Slavery and American Art
Fernberger Family Gallery 108, 1st floor
In this small installation we explore how works of art in the museum tell the stories of enslaved and enslaving individuals. Uncovering the connections between slavery and the materials and makers of these works is a first step toward a truthful accounting of history.
Crossing Borders: Painting in the Crown of Aragon, 1400–1500
Gallery 273, 2nd floor
The Crown of Aragon, a vast Mediterranean region encompassing much of present-day Spain and Italy, was a cosmopolitan kingdom characterized by a dynamic international network of artists and patrons. Encounter one of the most impressive collections outside of Spain of paintings from the Crown, thanks to the generosity of Philadelphia collector John G. Johnson (1841–1917).
Made by Hand: Contemporary Korean Craft
Baldeck Gallery 238, 2nd floor
Experience the past and the present coming together in contemporary Korean craft. These featured artists find inspiration in Korea’s acclaimed tradition of handmade objects and add their own visual language to the rich mix of techniques, materials, and forms.
Philadelphia Collects Meiji
Galleries 241–243, 2nd floor
Discover highlights from four American collectors whose works in the Museum span the impressive craftsmanship of the Meiji period (1868–1912).
Diego Rivera: Frescoes
Black and Gallos Gallery 173, 1st floor
Experience two vibrant murals by Diego Rivera, both based on full-scale frescoes he had painted in his home country of Mexico.
Gallery 181, 1st floor
“I want to assassinate painting.” With this radical declaration, Spanish painter Joan Miró revolted against traditional painting. Explore some of his most aggressively experimental works—or as he called them, “anti-paintings”—in this installation.
Baroque: The Art of Drama
Gallery 258, 2nd floor
Experience the grandeur and theatricality of the Baroque style. See how painters and sculptors of the 1600s incorporated dramatic forms and subjects into their work.
Gallery 171, 1st floor
Contemporary artist Bruce Nauman has consistently questioned the definition of art, the structure of language, and the limits of perception. In this installation, explore a sampling of his work—from neon signs and video to fiberglass sculpture—which has influenced several generations of artists across the world.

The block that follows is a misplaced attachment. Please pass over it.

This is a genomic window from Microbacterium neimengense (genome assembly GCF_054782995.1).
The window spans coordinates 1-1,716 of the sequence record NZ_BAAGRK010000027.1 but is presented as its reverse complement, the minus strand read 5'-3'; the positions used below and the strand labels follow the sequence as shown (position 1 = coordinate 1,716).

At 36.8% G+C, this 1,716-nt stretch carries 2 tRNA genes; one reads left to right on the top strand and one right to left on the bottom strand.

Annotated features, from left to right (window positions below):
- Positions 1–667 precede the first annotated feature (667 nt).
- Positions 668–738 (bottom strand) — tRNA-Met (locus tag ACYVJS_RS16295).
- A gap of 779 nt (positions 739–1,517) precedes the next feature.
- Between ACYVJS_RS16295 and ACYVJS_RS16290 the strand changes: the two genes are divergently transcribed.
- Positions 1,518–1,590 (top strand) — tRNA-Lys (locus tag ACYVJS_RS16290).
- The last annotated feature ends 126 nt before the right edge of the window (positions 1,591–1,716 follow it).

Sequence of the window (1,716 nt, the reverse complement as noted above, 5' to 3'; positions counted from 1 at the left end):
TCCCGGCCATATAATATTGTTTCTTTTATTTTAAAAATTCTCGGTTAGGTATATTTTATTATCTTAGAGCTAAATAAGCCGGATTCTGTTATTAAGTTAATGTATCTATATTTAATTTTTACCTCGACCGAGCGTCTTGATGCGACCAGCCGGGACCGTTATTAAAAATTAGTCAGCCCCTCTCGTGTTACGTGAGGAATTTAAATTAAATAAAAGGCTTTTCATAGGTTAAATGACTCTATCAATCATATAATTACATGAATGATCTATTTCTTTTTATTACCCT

Literati Pursuits: Chinese Paintings and Objects from the Scholar’s Study
Hollis Scholar’s Study 240 & 240a, 2nd floor
Explore our Chinese scholar’s study alongside innovative objects by contemporary artist Wang Qin, who pays tribute to the Chinese tradition of calligraphy with glass works that appear to be brushed with abstract ink patterns. Browse all the objects in the scholar’s study >>
Chinese Buddhist Art
Hollis Baldeck Gallery 239, 2nd floor
Explore Buddhist sculpture from China as well as an ornate ceiling from the Zhihua temple in Beijing. Also be among the first visitors to enjoy our latest gallery interactive, which allows you to zoom in and marvel at the ceiling’s carvings of dragons, phoenixes, and Buddhas. Browse more works in this installation >>
Fifty Days at Iliam
Gray Charitable Trust Galleries 184 & 185, 1st floor
Experience Cy Twombly’s ambitious retelling of Homer’s Iliad. A “painting in ten parts” about the final days of the Trojan War, Fifty Days at Iliam represents the pinnacle of the artist’s lifelong preoccupation with classical mythology.
Galleries 186 & 187, 1st floor
See how modern artists like Diego Rivera, Rufino Tamayo, and David Alfaro Siqueiros created innovative works that reflect Mexico’s history, tradition, and identity.
Wear Words: Text in Fashion
Costume & Textiles Study Gallery, 2nd floor, Perelman Building
Text on clothing can communicate many things. It can summon a memory, proclaim beliefs or affiliations, or challenge the status quo. This installation explores various intersections of text and fashion, from intimate to in-your-face. View more objects in this gallery >>
Drawing Room from a New York Town House
Gallery 265, second floor
Explore this luxurious space, which stands as a rare document of life during the Gilded Age. Originally installed in the New York town house of heiress Eleanore Elkins Rice in the 1920s, this elegant gallery features a distinguished collection of French furniture, porcelain, and textiles of the 1700s. It is the only historic interior in the Museum’s collection with its original furnishings. View more objects in this gallery>>